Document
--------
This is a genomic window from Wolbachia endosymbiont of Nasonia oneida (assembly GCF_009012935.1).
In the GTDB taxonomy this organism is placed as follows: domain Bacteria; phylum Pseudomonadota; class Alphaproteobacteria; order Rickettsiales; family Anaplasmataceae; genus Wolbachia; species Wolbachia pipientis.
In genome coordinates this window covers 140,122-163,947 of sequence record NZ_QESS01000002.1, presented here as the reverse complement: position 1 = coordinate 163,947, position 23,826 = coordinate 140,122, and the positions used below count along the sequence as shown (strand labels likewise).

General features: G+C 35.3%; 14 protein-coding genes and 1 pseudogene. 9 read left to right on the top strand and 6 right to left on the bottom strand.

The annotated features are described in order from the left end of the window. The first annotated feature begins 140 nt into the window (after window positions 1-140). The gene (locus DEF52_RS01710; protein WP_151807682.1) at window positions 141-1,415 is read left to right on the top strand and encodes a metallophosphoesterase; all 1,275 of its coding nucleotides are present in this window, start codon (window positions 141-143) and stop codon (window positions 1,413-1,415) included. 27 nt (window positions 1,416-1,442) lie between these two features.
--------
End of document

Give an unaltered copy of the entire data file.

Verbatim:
This is a genomic window from Wolbachia endosymbiont of Nasonia oneida (assembly GCF_009012935.1).
In the GTDB taxonomy this organism is placed as follows: domain Bacteria; phylum Pseudomonadota; class Alphaproteobacteria; order Rickettsiales; family Anaplasmataceae; genus Wolbachia; species Wolbachia pipientis.
In genome coordinates this window covers 140,122-163,947 of sequence record NZ_QESS01000002.1, presented here as the reverse complement: position 1 = coordinate 163,947, position 23,826 = coordinate 140,122, and the positions used below count along the sequence as shown (strand labels likewise).

General features: G+C 35.3%; 14 protein-coding genes and 1 pseudogene. 9 read left to right on the top strand and 6 right to left on the bottom strand.

The annotated features are described in order from the left end of the window. The first annotated feature begins 140 nt into the window (after window positions 1-140). The gene (locus DEF52_RS01710; protein WP_151807682.1) at window positions 141-1,415 is read left to right on the top strand and encodes a metallophosphoesterase; all 1,275 of its coding nucleotides are present in this window, start codon (window positions 141-143) and stop codon (window positions 1,413-1,415) included. 27 nt (window positions 1,416-1,442) lie between these two features.